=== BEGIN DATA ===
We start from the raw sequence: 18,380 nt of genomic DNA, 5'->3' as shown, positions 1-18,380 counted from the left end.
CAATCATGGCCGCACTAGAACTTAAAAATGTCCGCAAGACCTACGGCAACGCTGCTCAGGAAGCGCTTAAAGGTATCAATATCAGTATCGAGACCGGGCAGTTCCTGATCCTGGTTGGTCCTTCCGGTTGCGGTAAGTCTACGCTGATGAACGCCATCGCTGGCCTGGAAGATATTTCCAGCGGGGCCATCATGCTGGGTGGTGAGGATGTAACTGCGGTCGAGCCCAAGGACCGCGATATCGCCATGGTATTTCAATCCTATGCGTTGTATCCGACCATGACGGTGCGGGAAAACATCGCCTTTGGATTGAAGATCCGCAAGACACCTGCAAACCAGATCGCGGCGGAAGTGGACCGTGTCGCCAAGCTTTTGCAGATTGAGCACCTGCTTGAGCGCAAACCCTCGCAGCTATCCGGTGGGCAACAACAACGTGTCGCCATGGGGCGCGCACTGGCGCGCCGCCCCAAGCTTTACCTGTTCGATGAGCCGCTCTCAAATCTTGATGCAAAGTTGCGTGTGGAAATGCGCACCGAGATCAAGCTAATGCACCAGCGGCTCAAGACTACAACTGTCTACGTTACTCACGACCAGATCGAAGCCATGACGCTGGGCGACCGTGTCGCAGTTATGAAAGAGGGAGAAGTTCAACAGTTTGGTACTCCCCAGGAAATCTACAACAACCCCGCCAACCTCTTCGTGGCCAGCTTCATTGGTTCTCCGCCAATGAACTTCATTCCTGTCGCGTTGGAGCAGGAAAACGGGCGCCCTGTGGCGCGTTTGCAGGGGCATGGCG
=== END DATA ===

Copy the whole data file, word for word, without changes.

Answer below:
We start from the raw sequence: 18,380 nt of genomic DNA, 5'->3' as shown, positions 1-18,380 counted from the left end.
CAATCATGGCCGCACTAGAACTTAAAAATGTCCGCAAGACCTACGGCAACGCTGCTCAGGAAGCGCTTAAAGGTATCAATATCAGTATCGAGACCGGGCAGTTCCTGATCCTGGTTGGTCCTTCCGGTTGCGGTAAGTCTACGCTGATGAACGCCATCGCTGGCCTGGAAGATATTTCCAGCGGGGCCATCATGCTGGGTGGTGAGGATGTAACTGCGGTCGAGCCCAAGGACCGCGATATCGCCATGGTATTTCAATCCTATGCGTTGTATCCGACCATGACGGTGCGGGAAAACATCGCCTTTGGATTGAAGATCCGCAAGACACCTGCAAACCAGATCGCGGCGGAAGTGGACCGTGTCGCCAAGCTTTTGCAGATTGAGCACCTGCTTGAGCGCAAACCCTCGCAGCTATCCGGTGGGCAACAACAACGTGTCGCCATGGGGCGCGCACTGGCGCGCCGCCCCAAGCTTTACCTGTTCGATGAGCCGCTCTCAAATCTTGATGCAAAGTTGCGTGTGGAAATGCGCACCGAGATCAAGCTAATGCACCAGCGGCTCAAGACTACAACTGTCTACGTTACTCACGACCAGATCGAAGCCATGACGCTGGGCGACCGTGTCGCAGTTATGAAAGAGGGAGAAGTTCAACAGTTTGGTACTCCCCAGGAAATCTACAACAACCCCGCCAACCTCTTCGTGGCCAGCTTCATTGGTTCTCCGCCAATGAACTTCATTCCTGTCGCGTTGGAGCAGGAAAACGGGCGCCCTGTGGCGCGTTTGCAGGGGCATGGCG